The Microbiome Foundation supports an innovative and promising project in the field of autism based on modulation of the intestinal microbiota.
Autism and microbiome project
The gut-brain axis
In recent years, scientists have been studying how the 200 million neurons of the enteric nervous system communicate with the neurons in the brain through the gut-brain axis. The latest research on the subject shows that the neurons and nervous system are affected by what happens in the intestinal tract including the activity of the bacteria that live there. In fact, though physically separated, these two entities are in constant dialogue through a bidirectional axis.
It is thus interesting to note that 95% of serotonin is produced in the gut and participates in the interactions between the brain and gut via the vagus nerve. Serotonin is a neurotransmitter, sometimes also referred to as the “feel-good hormone,” that regulates a wide range of functions including mood and behavior. A key player intervenes between the brain and the gut, participating in this mysterious dialogue: the gut microbiota.
The gut microbiota is the sum total of microorganisms that colonize the digestive tract. It is populated by nearly 100,000 billion bacteria and many other microorganisms – slightly more than the total number of cells in the body.
Indeed, studies indicate that the gut microbiota participates in communication between the gut and brain and that it influences brain function through its various metabolic functions and through direct dialogue with the immune system and neurons. Currently, researchers are investigating possible links between an imbalance in the gut microbiota and certain psychological disorders (stress, bipolar disorder, schizophrenia, and depression) as well as certain neurodegenerative diseases (Parkinson’s, Alzheimer’s, etc.) and neurodevelopmental disorders (autism).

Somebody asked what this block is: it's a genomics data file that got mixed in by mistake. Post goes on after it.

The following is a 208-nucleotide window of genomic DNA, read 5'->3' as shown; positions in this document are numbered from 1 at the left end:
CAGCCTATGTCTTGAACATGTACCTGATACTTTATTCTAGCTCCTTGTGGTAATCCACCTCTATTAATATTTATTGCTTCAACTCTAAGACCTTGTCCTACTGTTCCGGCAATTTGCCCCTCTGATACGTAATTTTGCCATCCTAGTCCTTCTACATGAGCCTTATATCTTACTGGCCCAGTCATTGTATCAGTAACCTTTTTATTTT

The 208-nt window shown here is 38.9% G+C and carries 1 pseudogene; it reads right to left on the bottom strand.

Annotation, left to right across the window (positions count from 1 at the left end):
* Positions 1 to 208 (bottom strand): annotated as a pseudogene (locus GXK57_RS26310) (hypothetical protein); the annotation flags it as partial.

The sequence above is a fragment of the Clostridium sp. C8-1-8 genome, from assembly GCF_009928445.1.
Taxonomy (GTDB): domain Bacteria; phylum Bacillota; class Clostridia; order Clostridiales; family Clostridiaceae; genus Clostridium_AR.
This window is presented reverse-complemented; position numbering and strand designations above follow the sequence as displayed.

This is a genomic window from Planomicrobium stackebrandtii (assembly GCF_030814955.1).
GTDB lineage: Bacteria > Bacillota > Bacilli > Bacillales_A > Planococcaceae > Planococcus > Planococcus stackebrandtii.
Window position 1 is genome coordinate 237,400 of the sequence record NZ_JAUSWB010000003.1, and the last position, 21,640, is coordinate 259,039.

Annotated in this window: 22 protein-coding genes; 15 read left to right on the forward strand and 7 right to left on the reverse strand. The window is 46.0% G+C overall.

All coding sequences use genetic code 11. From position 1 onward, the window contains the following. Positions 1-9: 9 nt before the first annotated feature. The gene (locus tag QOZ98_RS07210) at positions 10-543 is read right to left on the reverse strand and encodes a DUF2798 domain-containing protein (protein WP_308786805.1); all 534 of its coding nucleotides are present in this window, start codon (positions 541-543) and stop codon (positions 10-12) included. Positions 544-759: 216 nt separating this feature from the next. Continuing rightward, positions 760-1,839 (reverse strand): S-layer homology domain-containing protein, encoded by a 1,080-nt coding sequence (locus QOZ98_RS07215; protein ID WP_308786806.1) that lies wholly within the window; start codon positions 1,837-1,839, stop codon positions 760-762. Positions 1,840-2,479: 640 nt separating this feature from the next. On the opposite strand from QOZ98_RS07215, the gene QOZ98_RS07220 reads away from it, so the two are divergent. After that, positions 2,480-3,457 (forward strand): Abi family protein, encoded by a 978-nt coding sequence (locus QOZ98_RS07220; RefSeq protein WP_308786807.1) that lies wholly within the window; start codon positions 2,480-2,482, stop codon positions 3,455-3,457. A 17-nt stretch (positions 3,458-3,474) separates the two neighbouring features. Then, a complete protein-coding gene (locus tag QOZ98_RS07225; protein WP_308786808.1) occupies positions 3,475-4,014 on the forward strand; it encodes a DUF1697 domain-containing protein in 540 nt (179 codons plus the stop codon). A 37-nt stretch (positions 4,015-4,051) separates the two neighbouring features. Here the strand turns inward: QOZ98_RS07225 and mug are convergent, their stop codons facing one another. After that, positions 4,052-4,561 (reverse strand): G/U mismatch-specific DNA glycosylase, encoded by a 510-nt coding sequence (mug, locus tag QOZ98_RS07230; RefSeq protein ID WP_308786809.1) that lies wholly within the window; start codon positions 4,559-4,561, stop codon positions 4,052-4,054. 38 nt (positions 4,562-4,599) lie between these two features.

Autism, which is one of the conditions associated with disturbances in the gut microbiota, is the subject of very promising recent research. A chronic condition whose incidence has been increasing steadily for six decades, autism now affects one in 59 births in the United States and one in 150 in England and France.
The gut microbiota and autism spectrum disorder (ASD): a major paradigm shift
Recent studies in France (research by Joël Doré, INRAE) and the United States, both on mouse models and human patients, have clarified the link between the gut bacteria and autism. Moreover, a recent study led Prof. Krajmalnik-Brown and Prof. Adams of Arizona State University, in partnership with Dr. Sarkis Mazmanian of Caltech, to the idea that restoring a harmonious bacterial ecosystem might alleviate the symptoms of autism.
- As a result, in 2017, they tested a process called microbiota transfer therapy (MTT) on 18 autistic children with gastrointestinal symptoms between the ages of seven and 16. Of these participants, 15 were considered to have a form of severe autism.
Results of microbiota transfer therapy in autistic children: The results of the study showed a remarkable reduction (47%) in autism symptoms. After two years, only three of the 18 children were considered to still be severely autistic, while eight were below the diagnostic threshold for autism, meaning that these eight children are now considered to be neurotypical.